If you were recruited to lead a digital transformation for one of the most complex businesses imaginable, and you were given a 150-person team, how would you start? We interviewed Jeff Reid, digital enterprise vice president at Humana, about how he’s tackling this challenge.
Reid was brought on to help Humana be more digital in everything they do as they evolved into an integrated health care company. His role is not just marketing insurance, but also delivering a holistic health care experience across clinical programs, disease management, a pharmacy and mobile tools. He serves both B2C and B2B2C audiences.
Using simple customer-centric design principles — “Know me, show me you care, make it easy, and help me” — Reid has transformed his team into customer agents, delivering growth in NPS, or Net Promoter Score.
Q: Jeff, you changed geographies and industries to join Humana. What drew you to the company?
I was so compelled by our mission and vision. Humana’s goal is to improve the health care in the communities we serve by 20 percent by 2020 … and to do that through the creation of an integrated health care company. I like that bold and measurable goal; it’s one that we can galvanize employees and customers around.
My role is about driving transformation and driving simplicity in customer experiences while navigating the complexity of health care. It’s a marketer’s dream!
Q: Let’s talk about your organization. Your title is Enterprise Vice President, Digital Center of Excellence. Who do you report to?
I report to the Chief Consumer Officer. We don’t have a CMO.
That Chief Consumer Officer has four centers of excellence. I lead the digital center of excellence, and I have peers that lead centers of excellence for analytics, consumer experience and marketing.
Q: You lead 150 people in your digital center of excellence. How is your team organized?
We created teams that could wrap themselves around each of the businesses. Each digital marketing team has a marketing leader who is the main point of contact for the business unit and accountable to that business. That leader gets “surround sound” resources to help accomplish a digital agenda from end to end.
The surround sound team typically includes a user experience person, a strategist, a front-end developer, an analytics person, and other digital marketers to execute programs. We wrap the full skill set of capabilities around that one leader so they can go end to end in servicing their business partners.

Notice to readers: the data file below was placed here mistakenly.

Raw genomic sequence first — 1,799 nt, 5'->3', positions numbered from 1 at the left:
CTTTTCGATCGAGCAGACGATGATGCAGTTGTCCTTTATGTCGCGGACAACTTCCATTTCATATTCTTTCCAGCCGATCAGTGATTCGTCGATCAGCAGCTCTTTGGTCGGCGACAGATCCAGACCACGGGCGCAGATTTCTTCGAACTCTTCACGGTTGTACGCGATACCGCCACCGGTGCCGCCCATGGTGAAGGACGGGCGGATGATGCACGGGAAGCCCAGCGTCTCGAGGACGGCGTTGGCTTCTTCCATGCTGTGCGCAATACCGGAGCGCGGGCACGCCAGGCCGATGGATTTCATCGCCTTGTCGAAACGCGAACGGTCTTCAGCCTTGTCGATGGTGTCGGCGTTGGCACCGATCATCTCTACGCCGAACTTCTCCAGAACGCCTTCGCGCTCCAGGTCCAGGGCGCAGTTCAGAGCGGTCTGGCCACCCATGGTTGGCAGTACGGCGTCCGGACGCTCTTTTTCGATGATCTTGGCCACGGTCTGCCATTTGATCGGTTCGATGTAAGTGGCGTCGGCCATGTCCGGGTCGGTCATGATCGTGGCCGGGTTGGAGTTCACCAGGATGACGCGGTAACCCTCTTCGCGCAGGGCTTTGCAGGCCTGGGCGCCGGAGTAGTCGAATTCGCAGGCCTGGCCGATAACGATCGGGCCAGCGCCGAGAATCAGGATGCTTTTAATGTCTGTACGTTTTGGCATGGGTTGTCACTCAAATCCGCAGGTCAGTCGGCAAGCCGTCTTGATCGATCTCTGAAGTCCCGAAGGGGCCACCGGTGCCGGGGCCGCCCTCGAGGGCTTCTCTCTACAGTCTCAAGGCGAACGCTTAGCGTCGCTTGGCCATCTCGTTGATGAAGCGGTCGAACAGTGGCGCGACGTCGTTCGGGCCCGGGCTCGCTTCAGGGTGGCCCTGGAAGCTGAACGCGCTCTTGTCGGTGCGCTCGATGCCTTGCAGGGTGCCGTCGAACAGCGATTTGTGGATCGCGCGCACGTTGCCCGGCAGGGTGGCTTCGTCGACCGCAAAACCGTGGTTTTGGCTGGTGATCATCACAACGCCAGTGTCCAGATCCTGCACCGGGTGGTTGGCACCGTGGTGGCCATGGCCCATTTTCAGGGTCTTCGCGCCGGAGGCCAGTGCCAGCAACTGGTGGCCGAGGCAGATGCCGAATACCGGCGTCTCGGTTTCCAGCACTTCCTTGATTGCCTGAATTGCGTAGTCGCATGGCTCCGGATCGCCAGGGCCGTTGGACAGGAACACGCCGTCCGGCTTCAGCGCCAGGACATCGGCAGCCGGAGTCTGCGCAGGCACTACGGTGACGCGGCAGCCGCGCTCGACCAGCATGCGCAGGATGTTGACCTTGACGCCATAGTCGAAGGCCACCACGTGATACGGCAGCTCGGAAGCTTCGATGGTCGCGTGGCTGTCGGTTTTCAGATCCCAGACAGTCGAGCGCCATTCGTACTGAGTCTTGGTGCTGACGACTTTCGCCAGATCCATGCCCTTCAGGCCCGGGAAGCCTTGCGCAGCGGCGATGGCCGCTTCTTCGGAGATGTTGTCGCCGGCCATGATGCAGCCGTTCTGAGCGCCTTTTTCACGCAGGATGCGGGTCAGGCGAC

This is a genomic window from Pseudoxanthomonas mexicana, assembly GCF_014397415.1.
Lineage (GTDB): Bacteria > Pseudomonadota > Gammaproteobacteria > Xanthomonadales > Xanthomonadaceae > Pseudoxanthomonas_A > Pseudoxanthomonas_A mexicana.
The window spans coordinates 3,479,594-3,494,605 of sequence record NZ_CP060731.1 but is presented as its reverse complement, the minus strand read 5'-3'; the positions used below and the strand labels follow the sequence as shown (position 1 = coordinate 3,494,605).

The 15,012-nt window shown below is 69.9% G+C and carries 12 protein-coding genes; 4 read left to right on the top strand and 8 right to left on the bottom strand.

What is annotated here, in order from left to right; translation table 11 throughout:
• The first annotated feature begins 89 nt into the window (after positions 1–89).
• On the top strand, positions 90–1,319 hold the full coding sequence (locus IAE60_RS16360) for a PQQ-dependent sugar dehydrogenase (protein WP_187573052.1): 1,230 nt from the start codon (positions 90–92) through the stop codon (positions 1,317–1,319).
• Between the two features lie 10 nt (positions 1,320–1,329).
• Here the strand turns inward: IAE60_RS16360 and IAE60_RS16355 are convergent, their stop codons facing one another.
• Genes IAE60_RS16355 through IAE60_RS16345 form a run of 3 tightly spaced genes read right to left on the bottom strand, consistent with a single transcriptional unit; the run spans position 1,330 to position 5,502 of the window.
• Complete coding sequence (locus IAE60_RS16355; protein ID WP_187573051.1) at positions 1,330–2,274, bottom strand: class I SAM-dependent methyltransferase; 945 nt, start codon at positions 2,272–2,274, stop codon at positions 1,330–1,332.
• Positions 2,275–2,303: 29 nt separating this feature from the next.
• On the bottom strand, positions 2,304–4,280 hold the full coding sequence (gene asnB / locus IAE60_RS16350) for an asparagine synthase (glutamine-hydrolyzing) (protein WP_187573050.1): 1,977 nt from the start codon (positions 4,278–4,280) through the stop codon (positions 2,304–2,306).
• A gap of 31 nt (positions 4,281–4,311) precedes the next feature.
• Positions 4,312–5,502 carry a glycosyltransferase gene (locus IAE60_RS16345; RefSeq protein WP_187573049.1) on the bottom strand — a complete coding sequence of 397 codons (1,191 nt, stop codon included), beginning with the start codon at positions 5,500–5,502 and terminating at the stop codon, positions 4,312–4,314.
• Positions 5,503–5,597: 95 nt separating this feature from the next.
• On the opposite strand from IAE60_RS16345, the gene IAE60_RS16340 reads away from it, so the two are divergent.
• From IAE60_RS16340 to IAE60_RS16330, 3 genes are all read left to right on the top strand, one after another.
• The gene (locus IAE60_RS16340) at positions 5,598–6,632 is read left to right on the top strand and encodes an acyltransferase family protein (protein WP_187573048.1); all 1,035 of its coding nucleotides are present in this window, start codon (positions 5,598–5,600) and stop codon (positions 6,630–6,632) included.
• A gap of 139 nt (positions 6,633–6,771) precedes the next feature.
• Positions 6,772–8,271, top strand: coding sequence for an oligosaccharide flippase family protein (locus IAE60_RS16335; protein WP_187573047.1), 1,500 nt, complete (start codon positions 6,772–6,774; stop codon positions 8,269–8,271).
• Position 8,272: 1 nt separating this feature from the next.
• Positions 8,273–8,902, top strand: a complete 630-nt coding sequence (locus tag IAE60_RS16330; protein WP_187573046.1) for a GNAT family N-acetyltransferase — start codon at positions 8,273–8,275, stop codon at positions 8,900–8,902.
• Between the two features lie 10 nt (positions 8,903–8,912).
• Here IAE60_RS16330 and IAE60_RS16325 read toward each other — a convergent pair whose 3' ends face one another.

Before, that digital marketing partner would have to negotiate for those different skill sets. Now they are fully accountable for dispatching the surround sound team.
We also have centers of practice to lend critical expertise and to develop the careers of people with deep skill sets, like user experience, front-end development, analytics, and digital marketing.
These centers of practice manage our enterprise standards, establish best practices, and have responsibility for maintaining our understanding of these disciplines. They work in unison with the digital teams aligned to each of our business units. They often serve as experts on more complex projects, and lend additional hands when teams need to flex up to complete work.
Q: How was the digital team organized before you arrived?
The digital group was previously focused on creation of enterprise tools and taking 50 different websites and collapsing them into one. So we were arranged to drive big projects, especially around content management. That organization worked when it was [building] big platforms, but by the time I arrived, that work was winding down.
Q: What guided your changes?
We pivoted to thinking more about simplicity as a driving force. One of our mottos is to provide clarity where you can and embrace uncertainty and learnings when things are unclear. So I had to create an organization that could embrace uncertainty, drive competitive differentiation, simplify health care, and be a learning machine.